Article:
IBM accused of sacking 100,000 workers to appear ‘cool’ & ‘trendy’
IBM, which is short for International Business Machines Corp., has been hit by several lawsuits accusing the tech giant of discrimination against older workers, including a class-action case in Manhattan and individual civil lawsuits in California, Pennsylvania and Texas.
According to the Manhattan case, the company started trying to “correct [its] seniority mix” back in 2014, as Bloomberg reported.Also on rt.com ‘Colored’? IBM apologizes for eyebrow-raising race tags in job posting
Back then, IBM began sacking elderly workers to substitute them with the younger generation, who the company’s consulting department claimed to be “generally much more innovative and receptive to technology.”
The charge also came up in a case deposition filed on Tuesday in Texas by Alan Wild, IBM’s former vice president of human resources. He claimed the company had “laid off 50,000 to 100,000 employees in just the last several years.” Wild stated that IBM was short of talented new recruits and chose to draw in potential workers among millennials by showing them that instead of being “an old fuddy duddy organization” it was “as cool [and] trendy” as Google and Amazon.com Inc. All of that was done by ridding its ranks of the older workforce, as documents from the ongoing age discrimination lawsuit showed. The company, however, held its ground, claiming that everything was done to please clients.Also on rt.com Perfect timing: Deutsche Bank bosses fitted for £1,500 suits as thousands of employees are laid off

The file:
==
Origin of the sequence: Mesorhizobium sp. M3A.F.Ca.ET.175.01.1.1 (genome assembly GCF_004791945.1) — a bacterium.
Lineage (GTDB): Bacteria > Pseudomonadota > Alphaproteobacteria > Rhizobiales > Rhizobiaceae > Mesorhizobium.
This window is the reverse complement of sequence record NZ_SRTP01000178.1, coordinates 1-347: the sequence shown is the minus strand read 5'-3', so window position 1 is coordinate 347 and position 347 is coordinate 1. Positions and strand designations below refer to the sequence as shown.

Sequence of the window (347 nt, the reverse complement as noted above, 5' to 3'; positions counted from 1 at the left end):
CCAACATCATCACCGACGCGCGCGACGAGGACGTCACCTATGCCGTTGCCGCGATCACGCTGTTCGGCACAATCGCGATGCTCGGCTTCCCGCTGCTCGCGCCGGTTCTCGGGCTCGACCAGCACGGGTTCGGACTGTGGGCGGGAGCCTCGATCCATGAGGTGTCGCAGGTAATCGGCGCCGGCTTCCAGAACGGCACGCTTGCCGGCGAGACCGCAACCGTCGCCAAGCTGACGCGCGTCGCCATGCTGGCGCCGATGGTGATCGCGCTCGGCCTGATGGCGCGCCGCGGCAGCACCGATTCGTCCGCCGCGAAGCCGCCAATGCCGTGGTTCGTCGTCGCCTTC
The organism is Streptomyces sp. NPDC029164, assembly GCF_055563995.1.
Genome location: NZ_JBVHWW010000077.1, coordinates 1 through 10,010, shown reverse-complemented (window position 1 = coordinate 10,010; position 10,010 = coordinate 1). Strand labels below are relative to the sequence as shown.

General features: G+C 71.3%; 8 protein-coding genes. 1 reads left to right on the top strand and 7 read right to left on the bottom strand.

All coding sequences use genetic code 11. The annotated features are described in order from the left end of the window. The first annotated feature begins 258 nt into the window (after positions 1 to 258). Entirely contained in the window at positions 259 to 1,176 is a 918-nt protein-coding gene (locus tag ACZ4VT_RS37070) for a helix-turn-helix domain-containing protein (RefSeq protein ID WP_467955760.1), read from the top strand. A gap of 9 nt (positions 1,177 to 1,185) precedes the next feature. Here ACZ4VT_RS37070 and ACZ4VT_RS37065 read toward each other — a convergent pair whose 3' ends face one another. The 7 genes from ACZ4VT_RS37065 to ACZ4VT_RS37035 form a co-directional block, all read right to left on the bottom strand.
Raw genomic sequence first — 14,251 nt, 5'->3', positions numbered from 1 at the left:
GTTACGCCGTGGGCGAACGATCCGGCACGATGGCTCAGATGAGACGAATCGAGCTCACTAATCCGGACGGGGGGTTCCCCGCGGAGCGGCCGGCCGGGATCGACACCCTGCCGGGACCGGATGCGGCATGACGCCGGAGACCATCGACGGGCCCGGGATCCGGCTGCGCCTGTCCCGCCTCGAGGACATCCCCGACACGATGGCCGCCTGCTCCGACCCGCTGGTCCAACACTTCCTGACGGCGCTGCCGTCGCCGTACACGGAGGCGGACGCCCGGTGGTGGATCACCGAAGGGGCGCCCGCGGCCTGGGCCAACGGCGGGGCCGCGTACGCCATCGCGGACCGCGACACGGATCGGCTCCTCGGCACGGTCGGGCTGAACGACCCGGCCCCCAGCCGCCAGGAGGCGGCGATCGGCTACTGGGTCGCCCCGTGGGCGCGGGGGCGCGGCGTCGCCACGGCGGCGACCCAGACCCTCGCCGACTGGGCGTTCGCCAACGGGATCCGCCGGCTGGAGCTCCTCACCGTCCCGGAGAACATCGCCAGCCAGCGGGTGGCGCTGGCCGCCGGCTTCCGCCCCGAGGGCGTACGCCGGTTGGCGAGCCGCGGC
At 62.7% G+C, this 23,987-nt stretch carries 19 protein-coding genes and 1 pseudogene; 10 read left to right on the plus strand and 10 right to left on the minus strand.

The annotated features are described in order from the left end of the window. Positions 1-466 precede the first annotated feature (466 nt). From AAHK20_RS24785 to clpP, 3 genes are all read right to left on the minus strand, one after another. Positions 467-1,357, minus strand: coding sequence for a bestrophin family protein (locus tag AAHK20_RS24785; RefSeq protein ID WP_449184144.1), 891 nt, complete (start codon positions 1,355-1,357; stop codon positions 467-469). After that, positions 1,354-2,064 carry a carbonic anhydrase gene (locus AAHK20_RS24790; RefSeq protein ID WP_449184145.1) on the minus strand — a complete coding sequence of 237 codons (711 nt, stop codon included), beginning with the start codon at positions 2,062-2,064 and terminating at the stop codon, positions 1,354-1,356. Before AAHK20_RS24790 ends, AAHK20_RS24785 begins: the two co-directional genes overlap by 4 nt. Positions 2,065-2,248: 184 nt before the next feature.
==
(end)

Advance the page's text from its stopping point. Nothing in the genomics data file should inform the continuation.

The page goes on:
“We have reinvented IBM in the past five years to target higher value opportunities for our clients. The company hires 50,000 employees each year,” the company said in a comment to Business Insider.
The tech firm has seen nearly seven straight years of revenue decreases. Over the past 10 years, it fired thousands of workers apparently trying to cut costs as well as reform the workforce. Last year, the total number of IBM employees had fallen to its lowest point since 2013, with its global workforce down to 350,600 from nearly 425,000.
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